Again, it kick starts a process whereby the pH of the concrete is lowered to the point where it actually becomes more acidic and less alkaline, attacking the steel reinforcement within the concrete and causing it to rust.

As a matter of course, our Brisbane water supply is now chlorinated to protect against water-borne organisms that cause disease. This means that the concrete in your building could be being exposed to chlorine on a daily basis, particularly where there’s a broken pipe or water leak. Add to that the fact that many pool and concrete cleaning products contain chlorine bleach and you have a recipe for a disaster when it comes to concrete cancer.

What the latest news about concrete cancer means for you

Concrete cancer in a building can be incredibly expensive to repair. The detection of any cracking or water ingress at the earliest point in time is an incredibly important way to prevent concrete cancer from developing in the first place. But whose responsibility is it? If you live in or are buying into an apartment, the responsibility for maintenance and repairs generally falls to the body corporate.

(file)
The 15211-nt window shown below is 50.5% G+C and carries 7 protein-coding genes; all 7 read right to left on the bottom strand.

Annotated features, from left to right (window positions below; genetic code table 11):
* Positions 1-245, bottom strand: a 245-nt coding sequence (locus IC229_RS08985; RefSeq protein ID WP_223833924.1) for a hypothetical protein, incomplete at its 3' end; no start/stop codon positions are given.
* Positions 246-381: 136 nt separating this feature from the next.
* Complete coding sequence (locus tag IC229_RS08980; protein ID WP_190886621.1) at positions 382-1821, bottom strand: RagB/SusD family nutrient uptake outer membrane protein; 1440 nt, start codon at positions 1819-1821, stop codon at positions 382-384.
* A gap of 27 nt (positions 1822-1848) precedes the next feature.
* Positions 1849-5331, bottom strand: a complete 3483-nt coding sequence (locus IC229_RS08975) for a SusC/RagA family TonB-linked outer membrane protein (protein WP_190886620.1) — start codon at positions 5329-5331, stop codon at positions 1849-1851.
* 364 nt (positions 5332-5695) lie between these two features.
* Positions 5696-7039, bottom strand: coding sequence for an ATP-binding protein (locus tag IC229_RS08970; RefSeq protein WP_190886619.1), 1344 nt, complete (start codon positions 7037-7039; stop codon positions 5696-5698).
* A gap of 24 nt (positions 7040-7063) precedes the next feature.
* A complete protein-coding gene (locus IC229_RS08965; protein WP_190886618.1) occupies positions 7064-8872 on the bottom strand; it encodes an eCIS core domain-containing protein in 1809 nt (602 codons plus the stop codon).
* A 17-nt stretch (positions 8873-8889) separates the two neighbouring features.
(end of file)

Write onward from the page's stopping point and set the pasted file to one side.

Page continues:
If there’s one thing you should take away from the recent Courier Mail article, it’s that most body corporate groups are ill-equipped to deal with concrete cancer. They grossly underestimate the need for vigilance and often fail to implement an ongoing regime of prevention and maintenance. And far from recognising it as a problem that could affect their building, they turn a blind eye and don’t set aside contingency funds to deal with it down the track.